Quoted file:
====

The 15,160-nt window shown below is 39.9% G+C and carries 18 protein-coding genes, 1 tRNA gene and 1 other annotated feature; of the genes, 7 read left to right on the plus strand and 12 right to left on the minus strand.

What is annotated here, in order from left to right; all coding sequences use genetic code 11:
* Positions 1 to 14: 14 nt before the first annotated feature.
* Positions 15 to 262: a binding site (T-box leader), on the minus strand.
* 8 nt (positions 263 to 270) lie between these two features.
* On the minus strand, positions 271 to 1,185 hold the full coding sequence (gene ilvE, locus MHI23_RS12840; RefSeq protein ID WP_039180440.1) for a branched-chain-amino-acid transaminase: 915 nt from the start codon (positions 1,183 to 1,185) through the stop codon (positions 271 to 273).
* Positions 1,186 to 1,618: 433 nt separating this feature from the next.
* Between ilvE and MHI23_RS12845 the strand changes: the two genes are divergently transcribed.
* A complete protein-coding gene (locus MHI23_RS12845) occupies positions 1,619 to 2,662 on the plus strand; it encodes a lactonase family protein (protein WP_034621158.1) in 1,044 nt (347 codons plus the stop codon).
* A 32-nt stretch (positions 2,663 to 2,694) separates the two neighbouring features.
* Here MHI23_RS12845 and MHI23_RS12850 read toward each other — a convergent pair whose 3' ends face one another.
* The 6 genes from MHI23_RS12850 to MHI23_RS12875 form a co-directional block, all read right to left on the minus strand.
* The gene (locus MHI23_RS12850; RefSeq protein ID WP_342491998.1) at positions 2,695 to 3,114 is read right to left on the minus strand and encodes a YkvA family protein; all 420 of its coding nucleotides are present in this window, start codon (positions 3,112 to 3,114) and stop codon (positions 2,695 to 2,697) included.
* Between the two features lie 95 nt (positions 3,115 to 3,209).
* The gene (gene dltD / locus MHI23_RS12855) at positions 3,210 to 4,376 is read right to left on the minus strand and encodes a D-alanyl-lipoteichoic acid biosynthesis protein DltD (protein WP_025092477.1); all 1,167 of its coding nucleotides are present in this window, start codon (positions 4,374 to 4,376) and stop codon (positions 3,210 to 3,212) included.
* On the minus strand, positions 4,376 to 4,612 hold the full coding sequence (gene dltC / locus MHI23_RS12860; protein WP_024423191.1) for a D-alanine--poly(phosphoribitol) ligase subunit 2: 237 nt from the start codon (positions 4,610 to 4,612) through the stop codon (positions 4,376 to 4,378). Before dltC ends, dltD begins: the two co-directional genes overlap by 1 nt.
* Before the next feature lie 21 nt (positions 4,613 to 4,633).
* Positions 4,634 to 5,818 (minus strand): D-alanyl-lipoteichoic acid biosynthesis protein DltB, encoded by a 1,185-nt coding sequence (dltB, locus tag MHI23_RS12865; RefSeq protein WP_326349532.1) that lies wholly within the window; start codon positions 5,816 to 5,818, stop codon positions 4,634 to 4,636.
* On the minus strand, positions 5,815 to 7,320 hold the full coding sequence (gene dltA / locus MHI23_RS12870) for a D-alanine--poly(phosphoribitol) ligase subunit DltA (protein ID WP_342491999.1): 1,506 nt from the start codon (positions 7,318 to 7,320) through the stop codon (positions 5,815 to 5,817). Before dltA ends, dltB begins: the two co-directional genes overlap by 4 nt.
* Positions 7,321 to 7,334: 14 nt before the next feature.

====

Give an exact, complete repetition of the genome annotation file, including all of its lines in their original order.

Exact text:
The 15,160-nt window shown below is 39.9% G+C and carries 18 protein-coding genes, 1 tRNA gene and 1 other annotated feature; of the genes, 7 read left to right on the plus strand and 12 right to left on the minus strand.

What is annotated here, in order from left to right; all coding sequences use genetic code 11:
* Positions 1 to 14: 14 nt before the first annotated feature.
* Positions 15 to 262: a binding site (T-box leader), on the minus strand.
* 8 nt (positions 263 to 270) lie between these two features.
* On the minus strand, positions 271 to 1,185 hold the full coding sequence (gene ilvE, locus MHI23_RS12840; RefSeq protein ID WP_039180440.1) for a branched-chain-amino-acid transaminase: 915 nt from the start codon (positions 1,183 to 1,185) through the stop codon (positions 271 to 273).
* Positions 1,186 to 1,618: 433 nt separating this feature from the next.
* Between ilvE and MHI23_RS12845 the strand changes: the two genes are divergently transcribed.
* A complete protein-coding gene (locus MHI23_RS12845) occupies positions 1,619 to 2,662 on the plus strand; it encodes a lactonase family protein (protein WP_034621158.1) in 1,044 nt (347 codons plus the stop codon).
* A 32-nt stretch (positions 2,663 to 2,694) separates the two neighbouring features.
* Here MHI23_RS12845 and MHI23_RS12850 read toward each other — a convergent pair whose 3' ends face one another.
* The 6 genes from MHI23_RS12850 to MHI23_RS12875 form a co-directional block, all read right to left on the minus strand.
* The gene (locus MHI23_RS12850; RefSeq protein ID WP_342491998.1) at positions 2,695 to 3,114 is read right to left on the minus strand and encodes a YkvA family protein; all 420 of its coding nucleotides are present in this window, start codon (positions 3,112 to 3,114) and stop codon (positions 2,695 to 2,697) included.
* Between the two features lie 95 nt (positions 3,115 to 3,209).
* The gene (gene dltD / locus MHI23_RS12855) at positions 3,210 to 4,376 is read right to left on the minus strand and encodes a D-alanyl-lipoteichoic acid biosynthesis protein DltD (protein WP_025092477.1); all 1,167 of its coding nucleotides are present in this window, start codon (positions 4,374 to 4,376) and stop codon (positions 3,210 to 3,212) included.
* On the minus strand, positions 4,376 to 4,612 hold the full coding sequence (gene dltC / locus MHI23_RS12860; protein WP_024423191.1) for a D-alanine--poly(phosphoribitol) ligase subunit 2: 237 nt from the start codon (positions 4,610 to 4,612) through the stop codon (positions 4,376 to 4,378). Before dltC ends, dltD begins: the two co-directional genes overlap by 1 nt.
* Before the next feature lie 21 nt (positions 4,613 to 4,633).
* Positions 4,634 to 5,818 (minus strand): D-alanyl-lipoteichoic acid biosynthesis protein DltB, encoded by a 1,185-nt coding sequence (dltB, locus tag MHI23_RS12865; RefSeq protein WP_326349532.1) that lies wholly within the window; start codon positions 5,816 to 5,818, stop codon positions 4,634 to 4,636.
* On the minus strand, positions 5,815 to 7,320 hold the full coding sequence (gene dltA / locus MHI23_RS12870) for a D-alanine--poly(phosphoribitol) ligase subunit DltA (protein ID WP_342491999.1): 1,506 nt from the start codon (positions 7,318 to 7,320) through the stop codon (positions 5,815 to 5,817). Before dltA ends, dltB begins: the two co-directional genes overlap by 4 nt.
* Positions 7,321 to 7,334: 14 nt before the next feature.